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How to celebrate New Year in Japan

New Year in Japan: holiday history, traditions and customs, Japanese analogues of Santa Claus, Christmas tree, greetings and postcards, feast and festivities.
New Year is the most famous holiday celebrated on the whole planet. Each country has its own characteristics of celebration associated with the history, beliefs and traditions of each people.

In Japan, the New Year has been celebrated for more than a hundred years according to the Gregorian calendar – January 1.

history of the holiday
For many centuries, the Japanese New Year was celebrated in early spring, the date was floating and determined by the lunar calendar. This order of things was maintained until 1873, when the Meiji revolution took place, as a result of the reforms, the date was postponed to January 1.

The celebration lasts from December 29 to January 4. During this period, business activity slows down, work ceases at the enterprises, all are engulfed in festive fuss.

Preparation, rite of purification
The Japanese pay great attention to cleanliness. On December 13, in accordance with ancient traditions, a general cleaning is carried out. They carefully clean the dwelling so that the Shinto god Toshigami does not pass by, and good luck and well-being are always in the house. The ritual is called the Susu Harai, after it is performed, the composition of the Kadomatsu is established before entering the house.

Before December 31, it is customary to pay off debts, prepare a festive table, take a furo, and dress beautifully. Children should wear light-colored kimonos, and adults should wear dark-colored kimonos. Children under twelve years old should celebrate the holiday in new clothes.

Holiday attributes
Japanese New Year holiday attributes

Santa Claus
In Japan, the god Hotejosho is traditionally considered Santa Claus. He is asked for happiness and good luck, without exception, children and adults. Santa Claus is also known here, and Segatsu-san and Oji-san appeared relatively recently. The first character does not give gifts (this is the responsibility of the parents). He is committed to congratulating people on apartments. Before his arrival, a low gate is built in front of the house made of pine branches and bamboo. At the houses of wealthy Japanese are dwarf trees of pines, peaches and plums.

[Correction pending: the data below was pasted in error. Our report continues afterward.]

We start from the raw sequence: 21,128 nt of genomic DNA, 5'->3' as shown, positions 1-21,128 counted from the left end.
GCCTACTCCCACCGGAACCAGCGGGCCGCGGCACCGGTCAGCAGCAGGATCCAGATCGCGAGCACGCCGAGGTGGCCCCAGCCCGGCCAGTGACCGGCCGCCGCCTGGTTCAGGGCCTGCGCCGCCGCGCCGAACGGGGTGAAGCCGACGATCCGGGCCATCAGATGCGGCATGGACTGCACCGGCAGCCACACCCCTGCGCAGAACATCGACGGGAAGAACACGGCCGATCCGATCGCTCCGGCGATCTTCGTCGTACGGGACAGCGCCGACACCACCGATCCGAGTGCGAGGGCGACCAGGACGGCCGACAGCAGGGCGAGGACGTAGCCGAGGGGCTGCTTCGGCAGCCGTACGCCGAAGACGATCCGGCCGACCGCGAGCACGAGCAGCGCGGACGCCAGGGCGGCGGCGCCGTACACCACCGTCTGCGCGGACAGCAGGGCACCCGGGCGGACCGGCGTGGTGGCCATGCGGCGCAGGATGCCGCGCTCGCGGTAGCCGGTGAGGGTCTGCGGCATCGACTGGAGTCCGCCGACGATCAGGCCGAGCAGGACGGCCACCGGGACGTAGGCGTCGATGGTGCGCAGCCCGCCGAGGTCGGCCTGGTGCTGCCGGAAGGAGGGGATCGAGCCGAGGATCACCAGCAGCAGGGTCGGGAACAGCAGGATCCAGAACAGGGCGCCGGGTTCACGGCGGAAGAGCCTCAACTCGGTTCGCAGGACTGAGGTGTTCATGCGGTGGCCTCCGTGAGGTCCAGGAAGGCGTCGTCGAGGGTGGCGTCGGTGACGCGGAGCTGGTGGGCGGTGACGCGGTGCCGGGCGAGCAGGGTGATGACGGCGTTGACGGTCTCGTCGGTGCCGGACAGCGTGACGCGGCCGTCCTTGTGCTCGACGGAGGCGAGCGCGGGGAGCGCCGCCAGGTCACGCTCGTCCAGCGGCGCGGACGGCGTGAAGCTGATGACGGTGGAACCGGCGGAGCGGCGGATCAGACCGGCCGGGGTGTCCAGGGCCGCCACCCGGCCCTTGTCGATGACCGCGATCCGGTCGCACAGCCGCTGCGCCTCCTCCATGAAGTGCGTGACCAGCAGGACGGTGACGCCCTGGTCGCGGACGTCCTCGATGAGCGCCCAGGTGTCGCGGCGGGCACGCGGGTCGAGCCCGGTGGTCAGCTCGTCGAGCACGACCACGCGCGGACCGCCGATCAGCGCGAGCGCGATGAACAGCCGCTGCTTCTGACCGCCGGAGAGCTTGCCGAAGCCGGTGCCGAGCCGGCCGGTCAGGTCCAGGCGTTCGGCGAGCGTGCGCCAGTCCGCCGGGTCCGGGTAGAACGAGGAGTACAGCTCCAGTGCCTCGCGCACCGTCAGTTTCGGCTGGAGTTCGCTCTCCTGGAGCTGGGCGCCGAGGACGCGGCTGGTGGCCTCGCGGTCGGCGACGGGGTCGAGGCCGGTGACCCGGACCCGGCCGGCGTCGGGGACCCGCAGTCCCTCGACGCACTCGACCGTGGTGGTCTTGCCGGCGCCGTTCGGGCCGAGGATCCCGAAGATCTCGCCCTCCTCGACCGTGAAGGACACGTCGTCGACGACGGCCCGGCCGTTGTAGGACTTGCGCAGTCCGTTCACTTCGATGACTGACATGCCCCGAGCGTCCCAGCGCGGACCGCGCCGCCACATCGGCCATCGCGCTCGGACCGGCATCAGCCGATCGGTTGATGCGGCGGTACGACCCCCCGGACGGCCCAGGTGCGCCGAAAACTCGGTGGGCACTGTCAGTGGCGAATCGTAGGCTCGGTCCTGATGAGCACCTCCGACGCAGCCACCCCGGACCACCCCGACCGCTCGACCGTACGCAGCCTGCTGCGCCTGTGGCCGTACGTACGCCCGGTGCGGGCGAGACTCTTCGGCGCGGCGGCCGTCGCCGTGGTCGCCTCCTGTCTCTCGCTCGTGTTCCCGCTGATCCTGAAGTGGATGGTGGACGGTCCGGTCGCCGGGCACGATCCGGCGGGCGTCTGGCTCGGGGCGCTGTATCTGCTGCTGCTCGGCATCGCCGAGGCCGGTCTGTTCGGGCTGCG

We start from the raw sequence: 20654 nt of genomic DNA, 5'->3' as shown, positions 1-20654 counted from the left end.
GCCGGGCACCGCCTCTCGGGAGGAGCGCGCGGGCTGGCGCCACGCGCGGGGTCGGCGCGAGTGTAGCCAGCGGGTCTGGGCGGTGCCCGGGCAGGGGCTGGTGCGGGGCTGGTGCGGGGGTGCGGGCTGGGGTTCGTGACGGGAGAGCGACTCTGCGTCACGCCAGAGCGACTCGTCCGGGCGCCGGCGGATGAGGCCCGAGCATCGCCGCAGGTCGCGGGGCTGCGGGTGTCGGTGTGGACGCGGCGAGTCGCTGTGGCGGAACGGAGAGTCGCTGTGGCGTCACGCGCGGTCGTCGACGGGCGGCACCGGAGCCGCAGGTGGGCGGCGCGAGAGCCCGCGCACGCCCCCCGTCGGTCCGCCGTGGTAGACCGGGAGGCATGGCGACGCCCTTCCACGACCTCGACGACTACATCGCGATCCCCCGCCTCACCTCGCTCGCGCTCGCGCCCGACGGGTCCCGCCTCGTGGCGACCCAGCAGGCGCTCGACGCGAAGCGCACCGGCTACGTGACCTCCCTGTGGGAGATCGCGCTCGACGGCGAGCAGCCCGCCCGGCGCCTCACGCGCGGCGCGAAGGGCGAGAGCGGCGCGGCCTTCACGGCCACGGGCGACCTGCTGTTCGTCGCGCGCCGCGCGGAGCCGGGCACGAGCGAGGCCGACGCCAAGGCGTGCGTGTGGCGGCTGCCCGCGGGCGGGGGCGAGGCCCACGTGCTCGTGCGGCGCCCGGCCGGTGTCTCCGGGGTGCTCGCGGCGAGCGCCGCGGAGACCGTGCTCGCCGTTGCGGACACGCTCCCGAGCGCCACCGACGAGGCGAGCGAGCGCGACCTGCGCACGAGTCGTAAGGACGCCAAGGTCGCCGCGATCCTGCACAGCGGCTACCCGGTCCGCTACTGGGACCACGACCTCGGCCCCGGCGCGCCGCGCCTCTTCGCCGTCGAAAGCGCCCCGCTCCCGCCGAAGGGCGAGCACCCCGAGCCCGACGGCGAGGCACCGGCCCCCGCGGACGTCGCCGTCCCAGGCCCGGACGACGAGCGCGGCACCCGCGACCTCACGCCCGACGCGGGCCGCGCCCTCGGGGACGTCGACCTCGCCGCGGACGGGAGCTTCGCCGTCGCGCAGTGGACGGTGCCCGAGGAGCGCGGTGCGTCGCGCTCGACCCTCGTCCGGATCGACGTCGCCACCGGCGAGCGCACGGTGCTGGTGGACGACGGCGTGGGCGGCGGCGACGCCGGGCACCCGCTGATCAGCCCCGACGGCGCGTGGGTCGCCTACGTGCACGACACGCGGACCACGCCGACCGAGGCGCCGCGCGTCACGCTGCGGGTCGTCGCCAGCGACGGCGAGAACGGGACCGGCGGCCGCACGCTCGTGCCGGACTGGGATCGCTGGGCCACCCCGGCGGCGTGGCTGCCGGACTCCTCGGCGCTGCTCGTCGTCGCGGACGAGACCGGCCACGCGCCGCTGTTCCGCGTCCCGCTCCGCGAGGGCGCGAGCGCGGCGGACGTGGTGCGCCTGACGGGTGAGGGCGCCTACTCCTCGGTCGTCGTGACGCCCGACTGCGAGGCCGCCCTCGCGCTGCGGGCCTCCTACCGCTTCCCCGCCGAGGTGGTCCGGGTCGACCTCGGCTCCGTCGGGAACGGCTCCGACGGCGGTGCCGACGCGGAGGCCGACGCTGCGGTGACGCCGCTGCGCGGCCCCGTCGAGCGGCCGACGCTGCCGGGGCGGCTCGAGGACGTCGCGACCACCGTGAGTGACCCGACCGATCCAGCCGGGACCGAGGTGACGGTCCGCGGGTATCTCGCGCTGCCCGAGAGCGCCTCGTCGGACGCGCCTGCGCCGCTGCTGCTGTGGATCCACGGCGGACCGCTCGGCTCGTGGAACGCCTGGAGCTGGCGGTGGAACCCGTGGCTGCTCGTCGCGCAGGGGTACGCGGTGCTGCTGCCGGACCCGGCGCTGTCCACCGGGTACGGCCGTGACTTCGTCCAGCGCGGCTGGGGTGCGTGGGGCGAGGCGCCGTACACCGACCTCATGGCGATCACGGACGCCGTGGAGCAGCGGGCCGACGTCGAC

Japanese New Year holiday attributes

Motibana is almost ikebana, only it is customary to do it on New Year’s Eve, home decoration is considered one of the most ancient Japanese traditions. The Japanese place branches of bamboo or willow throughout the house, hang figures of plants, flowers, fish, fruits on them. This ritual is associated with attracting the spirit of the holiday. If you manage to create the atmosphere necessary for him, then the house will also have plenty throughout the next year.

In the country of the Rising Sun, instead of a Christmas tree, they decorate a pine. To be more precise, this is an article made of rice straw, bamboo, pine, decorated with fern and tangerines. In coastal regions, Kadomatsu is additionally decorated with algae and shrimp.

Traditions and customs
Japanese New Year traditions and customs

Holiday is a time of different ceremonies. Countless fairs are opening across the country. Almost everything is sold there: from small souvenirs to food and clothing.

Traditional attributes:

hamaimi – arrows to protect the house from evil spirits;
ships of takarabune – they are filled with lentils, it is believed that deities of fortune live in such ships;
Daruma – an eyeless doll of desires – its owner makes a wish and draws one eye, the second can be finished when the wish comes true, if this does not happen, the doll is burned in a traditional bonfire for the next New Year;
kumade – an amulet that translates as a bear’s paw, in shape resembles a rake for attracting happiness.
A signal announcing the arrival of the holiday is considered to be 108 bells, which sound exactly at 12 o’clock.
According to the ancient Japanese legend, his blows heralds the deliverance from vices. In total, there are 6 vices in Japanese culture, each with 18 shades.

When the ringing of the bell calms down, thousands of Japanese people go out to the squares and streets, it is believed that in these morning hours the deities of happiness swim to the shores of the land of the Rising Sun. All of them have a complex name, each personifies one of the positive features. On the second of the day, a kaki-zome ceremony is held in the temples, within the framework of which a happy character is written.

Japanese New Year feast

After ringing bells, visiting the temple, many return home to try traditional Japanese food – o-seti. A dish is an integral attribute of the New Year’s table, its peculiarity lies in the serving – in three different boxes (jubako), various components are placed, carefully selected according to their taste properties. It can be a vegetable, fish, egg roll, all the components symbolize a specific New Year’s wish.

Initially, these dishes were intended for deities, this food also attracts well-being in the family. Each ingredient symbolizes something, all dishes are prepared in such a way that they keep freshness as long as possible and do not spoil.

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